Current price lows will turn out to be the beginning of a new growth era for natural gas across North America, TransCanada Corp. President Hal Kvisle predicted Thursday.

“What we see today is a resurgence of demand,” he said in sketching out how the continent’s top gas transporter sees the market evolving at an industry, government and environment event in the central Alberta city of Red Deer.

Kvisle and Canadian Environment Minister Jim Prentice jointly announced about C$11 million (US$9.5 million) in support for wildlife habitat preservation in a region known as the Parkland for its rare Alberta combination of temperate climate and adequate rainfall to support forests, lush natural prairie and agriculture.

In TransCanada’s view, today’s gas price lows are a signal that supplies have regained enough strength for consumption to resume growing — and just at the right time to satisfy environmental requirements for cleaning up the use of fossil fuels.

“We’re going to see a lot of gas demand in the power sector especially,” Kvisle predicted, alluding to growing pressure for the electricity generation network to reduce reliance on coal. “The outlook is actually very good. There’s going to be a very active industry for years to come.”

Total North American demand for gas stopped growing and consumption stayed flat since 1997 because conventional production peaked and rising prices effectively rationed supplies, the TransCanada president said. The arrival of unconventional output on a large scale, thanks to new well technology that taps “tight” rock and shale, makes it possible for the gas market to resume growing, Kvisle said.

Supply-side activity is bound to be on a large scale that will eventually include building both the Alaska and Mackenzie Valley pipeline projects, he suggested.

Just to maintain current total North American gas use of about 75 Bcf/d requires developing about 15 Bcf/d of new supplies to offset the annual average natural decline rate of 20%, Kvisle estimated. The combined capacity of the American and Canadian northern pipeline projects, about 5.5 Bcf/d, compensates for less than one year of erosion in conventional gas fields.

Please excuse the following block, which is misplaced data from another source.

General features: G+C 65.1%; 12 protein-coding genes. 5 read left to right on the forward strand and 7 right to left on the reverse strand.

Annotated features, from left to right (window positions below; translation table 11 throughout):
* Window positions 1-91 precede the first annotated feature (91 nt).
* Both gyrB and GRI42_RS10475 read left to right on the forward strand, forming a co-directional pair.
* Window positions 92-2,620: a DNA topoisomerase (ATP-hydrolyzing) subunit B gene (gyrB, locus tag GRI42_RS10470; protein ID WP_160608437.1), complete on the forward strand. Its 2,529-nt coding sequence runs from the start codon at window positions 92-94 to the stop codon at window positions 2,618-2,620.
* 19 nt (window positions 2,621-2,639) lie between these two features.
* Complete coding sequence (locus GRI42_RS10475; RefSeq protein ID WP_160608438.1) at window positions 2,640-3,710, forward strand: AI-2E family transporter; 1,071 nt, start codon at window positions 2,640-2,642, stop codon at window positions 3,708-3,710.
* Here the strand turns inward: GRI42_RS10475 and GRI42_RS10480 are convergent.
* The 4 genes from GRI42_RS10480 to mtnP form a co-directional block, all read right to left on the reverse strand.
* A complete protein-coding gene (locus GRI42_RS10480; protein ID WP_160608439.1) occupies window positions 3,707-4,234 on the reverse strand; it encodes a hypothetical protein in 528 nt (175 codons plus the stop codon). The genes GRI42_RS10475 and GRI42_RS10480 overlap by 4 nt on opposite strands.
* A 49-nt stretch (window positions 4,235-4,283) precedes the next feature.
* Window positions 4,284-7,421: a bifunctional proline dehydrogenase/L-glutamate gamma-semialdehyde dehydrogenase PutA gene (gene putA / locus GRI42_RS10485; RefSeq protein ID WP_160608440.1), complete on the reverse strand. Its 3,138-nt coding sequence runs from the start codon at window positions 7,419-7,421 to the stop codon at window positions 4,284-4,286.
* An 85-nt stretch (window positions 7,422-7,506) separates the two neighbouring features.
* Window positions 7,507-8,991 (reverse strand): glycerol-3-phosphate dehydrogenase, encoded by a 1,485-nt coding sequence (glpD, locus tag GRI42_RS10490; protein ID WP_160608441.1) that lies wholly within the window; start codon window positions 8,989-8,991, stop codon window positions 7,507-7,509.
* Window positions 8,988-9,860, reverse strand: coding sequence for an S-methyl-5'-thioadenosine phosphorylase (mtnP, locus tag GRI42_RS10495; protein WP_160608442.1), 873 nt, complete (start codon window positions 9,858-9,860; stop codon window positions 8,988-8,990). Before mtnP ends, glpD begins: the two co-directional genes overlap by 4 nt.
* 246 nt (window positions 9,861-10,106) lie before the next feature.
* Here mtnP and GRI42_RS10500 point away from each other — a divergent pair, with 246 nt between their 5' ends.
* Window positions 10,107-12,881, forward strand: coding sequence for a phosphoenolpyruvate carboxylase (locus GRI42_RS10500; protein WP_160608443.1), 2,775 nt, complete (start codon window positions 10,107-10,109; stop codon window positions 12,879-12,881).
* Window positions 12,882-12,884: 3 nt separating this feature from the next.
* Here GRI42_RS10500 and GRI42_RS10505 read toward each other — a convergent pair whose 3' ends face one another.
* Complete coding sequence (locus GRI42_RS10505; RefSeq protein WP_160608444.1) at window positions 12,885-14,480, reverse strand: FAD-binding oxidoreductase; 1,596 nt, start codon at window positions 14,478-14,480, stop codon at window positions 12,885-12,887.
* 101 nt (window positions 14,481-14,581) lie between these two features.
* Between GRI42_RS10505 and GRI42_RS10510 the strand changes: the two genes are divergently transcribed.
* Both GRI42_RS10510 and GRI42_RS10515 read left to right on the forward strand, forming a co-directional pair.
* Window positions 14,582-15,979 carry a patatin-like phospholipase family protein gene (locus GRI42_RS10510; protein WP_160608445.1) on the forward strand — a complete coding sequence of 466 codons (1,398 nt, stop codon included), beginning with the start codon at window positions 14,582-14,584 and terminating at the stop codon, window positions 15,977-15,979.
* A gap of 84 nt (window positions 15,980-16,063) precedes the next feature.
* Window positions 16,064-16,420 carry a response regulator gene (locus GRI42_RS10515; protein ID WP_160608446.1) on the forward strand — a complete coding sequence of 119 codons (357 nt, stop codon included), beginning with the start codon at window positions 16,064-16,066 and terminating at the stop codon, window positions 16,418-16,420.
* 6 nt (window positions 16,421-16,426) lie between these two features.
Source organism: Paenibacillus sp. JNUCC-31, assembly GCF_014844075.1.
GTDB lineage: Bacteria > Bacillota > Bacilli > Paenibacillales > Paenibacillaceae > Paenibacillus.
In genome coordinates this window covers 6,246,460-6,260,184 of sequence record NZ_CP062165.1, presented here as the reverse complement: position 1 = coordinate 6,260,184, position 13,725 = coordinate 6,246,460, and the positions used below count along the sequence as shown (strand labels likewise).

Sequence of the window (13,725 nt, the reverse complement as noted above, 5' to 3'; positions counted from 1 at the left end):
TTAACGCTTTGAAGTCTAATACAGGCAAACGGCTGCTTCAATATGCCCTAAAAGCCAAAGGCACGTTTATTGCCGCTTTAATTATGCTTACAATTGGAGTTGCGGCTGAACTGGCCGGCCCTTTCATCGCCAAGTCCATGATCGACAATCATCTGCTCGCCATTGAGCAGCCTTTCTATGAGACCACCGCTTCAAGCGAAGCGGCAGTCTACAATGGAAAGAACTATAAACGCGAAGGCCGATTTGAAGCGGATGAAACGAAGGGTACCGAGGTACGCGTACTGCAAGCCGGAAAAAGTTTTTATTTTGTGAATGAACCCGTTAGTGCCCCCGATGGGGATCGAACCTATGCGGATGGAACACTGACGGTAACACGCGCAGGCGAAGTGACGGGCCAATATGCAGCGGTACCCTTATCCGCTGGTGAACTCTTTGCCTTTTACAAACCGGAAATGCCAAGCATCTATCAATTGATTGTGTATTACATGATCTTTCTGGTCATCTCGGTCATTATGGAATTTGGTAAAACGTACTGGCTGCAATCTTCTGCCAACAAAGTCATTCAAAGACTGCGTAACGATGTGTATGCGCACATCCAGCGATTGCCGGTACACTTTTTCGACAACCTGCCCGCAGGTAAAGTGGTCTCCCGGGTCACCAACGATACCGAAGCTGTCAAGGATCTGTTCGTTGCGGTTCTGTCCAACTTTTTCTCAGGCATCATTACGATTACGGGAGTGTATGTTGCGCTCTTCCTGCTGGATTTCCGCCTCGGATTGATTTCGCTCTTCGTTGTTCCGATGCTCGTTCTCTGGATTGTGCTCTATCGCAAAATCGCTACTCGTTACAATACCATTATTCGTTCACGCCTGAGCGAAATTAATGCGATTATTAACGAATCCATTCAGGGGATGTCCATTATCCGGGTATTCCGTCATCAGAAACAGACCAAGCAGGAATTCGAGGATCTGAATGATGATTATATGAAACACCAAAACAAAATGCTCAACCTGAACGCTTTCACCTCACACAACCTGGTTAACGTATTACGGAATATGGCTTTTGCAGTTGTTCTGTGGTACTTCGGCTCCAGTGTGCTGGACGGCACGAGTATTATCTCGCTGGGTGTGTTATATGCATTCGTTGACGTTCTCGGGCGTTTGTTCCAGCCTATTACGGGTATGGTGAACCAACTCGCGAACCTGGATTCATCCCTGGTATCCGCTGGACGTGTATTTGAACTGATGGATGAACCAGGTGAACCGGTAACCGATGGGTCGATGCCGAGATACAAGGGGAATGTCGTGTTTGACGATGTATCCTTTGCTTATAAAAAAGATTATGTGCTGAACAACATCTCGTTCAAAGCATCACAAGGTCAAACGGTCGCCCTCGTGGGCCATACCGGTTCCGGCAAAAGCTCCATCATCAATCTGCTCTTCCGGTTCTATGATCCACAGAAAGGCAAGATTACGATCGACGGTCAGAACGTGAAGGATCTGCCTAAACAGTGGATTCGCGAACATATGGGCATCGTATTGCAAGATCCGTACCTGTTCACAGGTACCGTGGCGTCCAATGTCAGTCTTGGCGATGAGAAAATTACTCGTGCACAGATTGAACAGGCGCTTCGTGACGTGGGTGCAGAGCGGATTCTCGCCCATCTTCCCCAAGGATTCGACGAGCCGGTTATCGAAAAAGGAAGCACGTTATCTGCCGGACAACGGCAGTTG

Between 1990 and 2002 rapidly expanding production from western Canada shouldered most of the continent’s supply growth and replacement load, Kvisle recalled.

The region’s output about doubled into the range of 16-17 Bcf/d. Exports to the U.S., delivered by an expanding pipeline network to markets from New England to California, nearly quadrupled to an annual total of about 3.5 Tcf from less than 1 Tcf. But supplies from the Alberta mainstay fields of Canadian conventional production have clearly passed their peak, with the province’s Energy Resources Conservation Board forecasting an average decline of 4% per year in a recent annual state-of-the-industry reserves report.

Kvisle, acknowledging that northern pipelines are exceptionally big and complicated, set no dates for completing the Alaska or Mackenzie projects. But he said current conventional wisdom — that Canada’s arctic gas scheme is headed into the deep freeze, at a cost of nearly C$150 million (US$130 million) in planning stage expenses by TransCanada alone — is wrong. “That project is far from dead. It is plagued by regulatory difficulties, but we’ll get through that,” Kvisle said.

While the northern projects move at a glacial pace through complicated application and approval stages, TransCanada is moving quickly on projects crafted to enable spread of the new unconventional production technology into northern British Columbia (BC). Kvisle said TransCanada expects to spend about C$2 billion (US$1.7 billion) over the next two to three years on extending its NOVA grid in Alberta into shale gas areas of BC and providing improved shipper access to long-distance export routes as well as the growing market of thermal oil sands plants.

While Alberta so far lacks counterparts to BC’s shale discoveries and light provincial royalties tailored to lure producers into tapping them, unconventional development is bound to spread into the traditional Canadian supply mainstay jurisdiction, Kvisle predicted. “Eventually it’ll happen in Alberta, over time.”

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